First Nations Artisans Association
Organization profile published 1983

Year Published:  1983  
Resource Type:  Organization
Cx Number:  CX2861

Abstract:  The FIRST NATIONS ARTISANS ASSOCIATON (FNAA) was formed in May 1982 to bring together artists and artisans of Indian ancestry in the province of Ontario, to develop and promote Native art and crafts. This includes the performing, literary and visual arts, and all crafts. FNAA also acts as a liaison between wholesalers, distributors, retailers, and dealers. All of the 15 current distributors are either Indian owned/managed business or associations on or near reserves. The ASSOCIATION also seeks to foster links between artists/artisans themselves, between them and government agencies, as well as various types of Native organizations.

The FNAA receives both its mandate and core funding from the Department of Indian and Northern Affairs (DINA). A similar organization exists in every other province and territory. Altogether these associations receive $3.36 million from DINA. Together they form the membership and board of directors of the National Indian Arts and Crafts Corporation, whose main role is co-ordination with national programs of interest to members.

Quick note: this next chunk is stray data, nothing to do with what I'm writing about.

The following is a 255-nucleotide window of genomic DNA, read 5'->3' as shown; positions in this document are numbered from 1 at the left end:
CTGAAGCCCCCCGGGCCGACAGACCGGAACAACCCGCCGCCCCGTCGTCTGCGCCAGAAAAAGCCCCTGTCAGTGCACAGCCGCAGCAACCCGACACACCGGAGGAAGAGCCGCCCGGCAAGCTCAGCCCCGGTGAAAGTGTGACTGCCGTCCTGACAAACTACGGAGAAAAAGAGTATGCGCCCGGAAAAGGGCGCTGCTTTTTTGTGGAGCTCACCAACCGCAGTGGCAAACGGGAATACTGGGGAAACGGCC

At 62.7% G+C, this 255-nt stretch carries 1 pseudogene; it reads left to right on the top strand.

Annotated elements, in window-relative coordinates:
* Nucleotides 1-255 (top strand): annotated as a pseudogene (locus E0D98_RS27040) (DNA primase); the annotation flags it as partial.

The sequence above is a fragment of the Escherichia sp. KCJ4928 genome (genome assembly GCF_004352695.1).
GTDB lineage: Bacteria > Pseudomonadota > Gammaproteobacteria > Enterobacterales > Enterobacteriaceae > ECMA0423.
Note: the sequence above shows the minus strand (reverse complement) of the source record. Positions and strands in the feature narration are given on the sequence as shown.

The FNAA also acts as a "learning house" of information related to arts and crafts, a depository of information of all kinds (audio, visual, printed, technical, professional, commercial). It co-ordinates research, seminars, workshop, surveys, and lecture tours on a provincial scale. It will have a public relations unit, publish a newsletter, initiate projects Ontario-wide in various aspects of production and distribution, and support local arts and crafts groups in "any practical way." It will also register trade and certification marks. The FNAA has received the support of the Chiefs of Ontario and the Union of Ontario Indians.
One FNAA pilot has been to implement a decentralized approach to the distribution of hides, "to bring the hides closer to the artisans and in particular to the members of the isolated communities in North and Northwestern Ontario. Various Indian owned/managed businesses or organizations have agreed to distribute the leather on FASS's behalf.



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